It’s unlikely that federal authorities can get the additional funding they’ve asked for to address dropout prevention and dropout factory turnarounds in 2011, according to Jim Shelton, Assistant Deputy Secretary for Innovation and Improvement at the US DOE. He spoke with edReformer this morning in a quick interview about a week after the release of the Digital Learning Council’s digital learning recommendations for governors and policy makers.

Dropout recovery seems to be, on a state level, something that  either gets a strong focus, or a less than strong focus. I asked what is the federal government doing to encourage an ambitious approach to dropout recovery, especially in states that have both highly populated urban environments and a budget deficit issue.

Shelton said: “The first thing is that our primary emphasis on dropouts is dropout prevention.” He said that the Department is channeling funds to dropout factories to help in their turning around, and by doing so, “We can knock out fifty precent of the dropout crisis in the country. We have asked for some additional funds in the coming year — and I’m not sure if that is going to happen —  to help states build out their capacity around dropouts.”

No surprise that on the first question of what the feds’ back up plan is for re-authorization of ESEA, there was not much in the way of an answer. Secretary Arne Duncan has already said that he will be spending 99.99% of his time on trying to push this through. Shelton said: “ The backup plan is that we have had the fortunate opportunity with [a bunch of new programs like RttT]…to shape them, to pursue the priorities that we have already laid out. The good news is that the states are driving the work around common core standards.  They are the leaders. We are able to put out the Rttt and that work is going to continue without additional funding from us.”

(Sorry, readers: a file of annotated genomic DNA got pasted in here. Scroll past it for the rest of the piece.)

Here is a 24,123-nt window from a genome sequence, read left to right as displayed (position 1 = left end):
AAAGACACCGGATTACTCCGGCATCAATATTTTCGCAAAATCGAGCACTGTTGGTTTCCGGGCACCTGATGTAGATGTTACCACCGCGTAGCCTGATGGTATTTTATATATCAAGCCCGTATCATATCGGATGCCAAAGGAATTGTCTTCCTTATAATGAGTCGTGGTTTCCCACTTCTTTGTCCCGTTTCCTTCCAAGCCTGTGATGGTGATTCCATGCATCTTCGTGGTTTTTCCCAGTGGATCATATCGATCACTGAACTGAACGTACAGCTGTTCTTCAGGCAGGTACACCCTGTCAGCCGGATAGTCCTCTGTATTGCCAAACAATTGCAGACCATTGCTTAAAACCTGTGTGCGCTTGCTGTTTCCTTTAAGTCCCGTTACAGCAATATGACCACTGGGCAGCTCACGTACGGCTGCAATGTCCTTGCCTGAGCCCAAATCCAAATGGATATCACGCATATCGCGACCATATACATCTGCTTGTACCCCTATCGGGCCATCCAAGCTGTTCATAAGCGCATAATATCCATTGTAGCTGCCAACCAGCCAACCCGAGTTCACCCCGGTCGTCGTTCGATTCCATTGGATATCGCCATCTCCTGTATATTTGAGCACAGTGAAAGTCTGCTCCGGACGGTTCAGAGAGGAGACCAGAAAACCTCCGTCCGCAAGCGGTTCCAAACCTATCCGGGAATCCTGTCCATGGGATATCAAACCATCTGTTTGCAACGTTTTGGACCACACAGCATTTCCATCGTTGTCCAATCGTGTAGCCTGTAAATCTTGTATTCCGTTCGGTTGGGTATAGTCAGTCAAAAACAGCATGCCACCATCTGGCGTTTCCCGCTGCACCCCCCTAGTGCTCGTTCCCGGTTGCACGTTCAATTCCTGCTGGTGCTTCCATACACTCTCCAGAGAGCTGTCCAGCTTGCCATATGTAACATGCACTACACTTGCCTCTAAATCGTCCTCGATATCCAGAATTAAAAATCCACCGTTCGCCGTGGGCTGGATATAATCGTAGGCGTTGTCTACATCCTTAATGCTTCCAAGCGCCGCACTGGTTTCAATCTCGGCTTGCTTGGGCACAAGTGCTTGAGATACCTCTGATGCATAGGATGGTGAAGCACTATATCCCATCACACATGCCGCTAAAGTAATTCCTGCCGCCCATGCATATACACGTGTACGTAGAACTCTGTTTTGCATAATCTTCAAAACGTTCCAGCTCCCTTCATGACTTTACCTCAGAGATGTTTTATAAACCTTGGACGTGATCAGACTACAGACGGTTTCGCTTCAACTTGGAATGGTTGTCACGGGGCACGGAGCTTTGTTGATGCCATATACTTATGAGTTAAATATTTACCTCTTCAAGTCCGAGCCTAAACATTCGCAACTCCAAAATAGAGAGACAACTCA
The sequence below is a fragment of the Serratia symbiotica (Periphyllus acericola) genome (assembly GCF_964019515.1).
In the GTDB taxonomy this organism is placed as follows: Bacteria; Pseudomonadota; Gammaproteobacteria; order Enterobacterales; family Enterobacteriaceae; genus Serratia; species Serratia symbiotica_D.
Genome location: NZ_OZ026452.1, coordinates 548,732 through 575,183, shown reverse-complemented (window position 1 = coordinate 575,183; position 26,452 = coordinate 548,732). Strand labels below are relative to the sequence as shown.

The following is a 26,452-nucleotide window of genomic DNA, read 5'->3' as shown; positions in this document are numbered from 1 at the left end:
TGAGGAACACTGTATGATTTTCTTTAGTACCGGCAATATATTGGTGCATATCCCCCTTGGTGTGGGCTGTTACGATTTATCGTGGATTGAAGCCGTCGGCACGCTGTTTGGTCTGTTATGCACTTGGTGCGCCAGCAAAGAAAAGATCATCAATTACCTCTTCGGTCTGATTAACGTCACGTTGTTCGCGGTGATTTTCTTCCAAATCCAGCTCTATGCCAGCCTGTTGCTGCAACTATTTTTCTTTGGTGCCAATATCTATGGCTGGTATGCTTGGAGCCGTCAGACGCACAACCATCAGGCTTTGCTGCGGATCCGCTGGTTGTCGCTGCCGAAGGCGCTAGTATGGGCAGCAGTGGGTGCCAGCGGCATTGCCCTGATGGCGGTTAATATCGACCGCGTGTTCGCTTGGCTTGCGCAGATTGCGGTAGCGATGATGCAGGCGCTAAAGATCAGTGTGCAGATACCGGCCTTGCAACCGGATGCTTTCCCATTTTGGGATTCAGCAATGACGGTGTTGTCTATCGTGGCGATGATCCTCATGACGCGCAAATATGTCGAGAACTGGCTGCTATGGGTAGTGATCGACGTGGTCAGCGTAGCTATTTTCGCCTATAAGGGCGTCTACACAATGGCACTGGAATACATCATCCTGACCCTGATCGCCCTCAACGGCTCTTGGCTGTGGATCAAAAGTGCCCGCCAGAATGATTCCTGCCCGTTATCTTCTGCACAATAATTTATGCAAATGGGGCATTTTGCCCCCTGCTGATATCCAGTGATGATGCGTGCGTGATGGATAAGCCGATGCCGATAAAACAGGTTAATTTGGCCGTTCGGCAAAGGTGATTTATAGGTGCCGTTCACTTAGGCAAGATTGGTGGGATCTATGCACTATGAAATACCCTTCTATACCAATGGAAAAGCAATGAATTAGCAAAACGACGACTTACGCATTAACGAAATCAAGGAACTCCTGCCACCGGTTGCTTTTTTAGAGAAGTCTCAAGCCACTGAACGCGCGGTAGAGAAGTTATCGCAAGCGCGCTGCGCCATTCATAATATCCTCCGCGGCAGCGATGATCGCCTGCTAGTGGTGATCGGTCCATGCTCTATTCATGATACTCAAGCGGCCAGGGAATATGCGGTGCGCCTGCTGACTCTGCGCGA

Then I asked about standards for tech, research and development and software, where, if you are in the vendor business, or an entrepreneur trying to dream up something to solve an education problem in our system, you encounter a wildly disparate set of standards. Here is the question, and his answer:

In terms of research and development, is the federal government doing anything to develop standards, or to facilitate the adoption of standards
for the research and development of software, digital learning  strategies, or devices that specifically address engagement, performance and assessment of students?

He replied:

Yes. What we’re trying to do is get the industry to come together and develop better interoperability standards and leverage the folks that are already out there, who are doing these things well. That is what the Federal Registry initiative is about.

And in response to the release of the Digital Learning Council’s Ten Elements of Digital Learning, Shelton said that we are at a “pivotal point” in the development of new standards and ways of learning / teaching. “ I think the focus and the opportunity is not only timely, it’s absolutely essential. We have a very short window to make this pivot. I think the leadership that Governors Bush and Wise have provided shows that it is actually a bipartisan issue and it’s something we should be able to make progress on in a timely manner.”

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